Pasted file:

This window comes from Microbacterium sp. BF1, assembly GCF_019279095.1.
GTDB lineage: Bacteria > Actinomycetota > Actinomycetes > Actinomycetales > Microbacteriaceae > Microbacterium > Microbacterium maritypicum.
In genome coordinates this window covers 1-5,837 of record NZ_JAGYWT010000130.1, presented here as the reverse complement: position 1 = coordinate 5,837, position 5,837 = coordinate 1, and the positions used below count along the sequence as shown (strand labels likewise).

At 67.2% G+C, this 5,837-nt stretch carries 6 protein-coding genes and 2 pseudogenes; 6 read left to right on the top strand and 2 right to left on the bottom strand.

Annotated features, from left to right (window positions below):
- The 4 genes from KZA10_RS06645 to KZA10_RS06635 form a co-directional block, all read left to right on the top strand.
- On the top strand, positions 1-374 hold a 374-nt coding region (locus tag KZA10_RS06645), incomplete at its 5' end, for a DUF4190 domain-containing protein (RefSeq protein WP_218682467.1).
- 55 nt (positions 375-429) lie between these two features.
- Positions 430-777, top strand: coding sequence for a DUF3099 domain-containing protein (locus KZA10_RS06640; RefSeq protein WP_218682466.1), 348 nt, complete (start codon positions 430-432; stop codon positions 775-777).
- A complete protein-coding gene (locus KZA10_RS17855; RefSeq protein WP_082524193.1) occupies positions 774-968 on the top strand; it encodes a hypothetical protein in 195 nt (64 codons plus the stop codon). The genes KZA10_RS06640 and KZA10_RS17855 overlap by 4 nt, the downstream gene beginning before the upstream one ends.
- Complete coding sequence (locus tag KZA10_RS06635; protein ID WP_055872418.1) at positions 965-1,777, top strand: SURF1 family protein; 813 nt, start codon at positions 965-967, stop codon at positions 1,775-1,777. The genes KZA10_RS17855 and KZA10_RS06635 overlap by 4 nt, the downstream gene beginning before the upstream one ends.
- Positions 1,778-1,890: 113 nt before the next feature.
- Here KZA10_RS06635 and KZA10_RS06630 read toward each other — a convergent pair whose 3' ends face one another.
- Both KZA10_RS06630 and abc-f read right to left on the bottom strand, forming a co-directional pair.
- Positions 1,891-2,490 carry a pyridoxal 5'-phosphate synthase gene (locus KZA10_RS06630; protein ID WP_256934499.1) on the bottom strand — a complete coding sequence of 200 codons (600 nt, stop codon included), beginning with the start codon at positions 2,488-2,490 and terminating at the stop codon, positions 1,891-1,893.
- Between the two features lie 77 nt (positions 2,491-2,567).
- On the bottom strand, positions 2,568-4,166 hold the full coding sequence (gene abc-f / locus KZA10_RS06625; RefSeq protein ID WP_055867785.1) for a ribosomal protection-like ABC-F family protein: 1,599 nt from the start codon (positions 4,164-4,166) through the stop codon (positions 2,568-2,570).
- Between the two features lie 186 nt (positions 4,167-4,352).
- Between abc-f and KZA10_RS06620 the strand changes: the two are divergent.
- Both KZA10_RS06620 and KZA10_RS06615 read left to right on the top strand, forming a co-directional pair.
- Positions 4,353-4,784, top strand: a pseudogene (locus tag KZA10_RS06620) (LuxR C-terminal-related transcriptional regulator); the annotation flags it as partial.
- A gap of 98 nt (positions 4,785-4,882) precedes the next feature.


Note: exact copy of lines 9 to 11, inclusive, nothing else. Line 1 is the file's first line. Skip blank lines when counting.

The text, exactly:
- Positions 430-777, top strand: coding sequence for a DUF3099 domain-containing protein (locus KZA10_RS06640; RefSeq protein WP_218682466.1), 348 nt, complete (start codon positions 430-432; stop codon positions 775-777).
- A complete protein-coding gene (locus KZA10_RS17855; RefSeq protein WP_082524193.1) occupies positions 774-968 on the top strand; it encodes a hypothetical protein in 195 nt (64 codons plus the stop codon). The genes KZA10_RS06640 and KZA10_RS17855 overlap by 4 nt, the downstream gene beginning before the upstream one ends.
- Complete coding sequence (locus tag KZA10_RS06635; protein ID WP_055872418.1) at positions 965-1,777, top strand: SURF1 family protein; 813 nt, start codon at positions 965-967, stop codon at positions 1,775-1,777. The genes KZA10_RS17855 and KZA10_RS06635 overlap by 4 nt, the downstream gene beginning before the upstream one ends.